Albion College will become the operational and administrative headquarters of the Carnegie Classification of Higher Education Institutions, a move that will put Michigan’s small private college at the center of the most important conversations in higher education.
The school announced the move on Monday morning.
The Carnegie System – also known as the Basic Classification – has been the way higher education recognizes and describes institutions. It was developed in 1970 by the Carnegie Commission on Higher Education.
In 1970, the Carnegie Commission on Higher Education developed a classification of colleges and universities to support its research and policy analysis agenda. The categories include groupings such as R1: Doctoral Institutions, which include schools like the University of Michigan, where intensive research is the focus. There are a number of other classifications, all designed to group like-minded schools together.
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Management of the program will move to Albion in the spring of 2022. The college is already home to the Carnegie elective classification for community engagement, which includes schools that focus on working in their communities. The Basic Classification System has been hosted since 2014 at Indiana University.
“Albion College is an ideal example of an institution transforming the educational experience by discovering new opportunities and solutions,” said Paul LeMahieu, senior vice president of the Carnegie Foundation for the Advancement of Education, in a statement. Press. “With its focus on community engagement and scholarships serving the public, Albion is well positioned to continue to make an impact on the university landscape as a whole. The operational and administrative leadership of the Carnegie classifications is a prime example. “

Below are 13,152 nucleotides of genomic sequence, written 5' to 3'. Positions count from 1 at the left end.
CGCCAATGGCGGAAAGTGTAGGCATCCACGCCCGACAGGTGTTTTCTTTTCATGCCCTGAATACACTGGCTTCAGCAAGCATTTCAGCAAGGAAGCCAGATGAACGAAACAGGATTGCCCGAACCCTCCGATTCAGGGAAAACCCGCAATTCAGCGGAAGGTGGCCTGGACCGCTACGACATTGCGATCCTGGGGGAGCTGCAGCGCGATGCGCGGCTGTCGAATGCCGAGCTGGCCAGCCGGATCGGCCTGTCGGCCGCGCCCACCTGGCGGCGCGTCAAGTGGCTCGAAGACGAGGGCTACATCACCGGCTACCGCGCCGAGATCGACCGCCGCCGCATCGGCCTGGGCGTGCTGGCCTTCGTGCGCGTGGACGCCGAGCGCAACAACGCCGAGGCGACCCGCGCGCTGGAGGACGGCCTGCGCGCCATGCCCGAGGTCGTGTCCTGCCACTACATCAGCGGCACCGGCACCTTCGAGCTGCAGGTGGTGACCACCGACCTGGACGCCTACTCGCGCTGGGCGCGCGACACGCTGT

When the base system arrives in Albion, it will mean that the college will keep the data collected by the system and will also be involved in hosting and organizing conversations about the future of higher education.
Albion chairman Mathew Johnson said one of those conversations he hopes to have is a discussion of how the different classifications are viewed. At present, the R1 designation is considered the highest level towards which all institutions should strive. Instead of being seen as “levels” to be achieved, the different classifications should be seen as groupings of like-minded institutions, he added.
“At Albion, we fully understand the responsibilities of higher education institutions to develop thoughtful students who have a lasting impact on society,” Johnson said in a press release. “With these classifications in place, we are ready to deliver on this commitment more effectively than ever before. “
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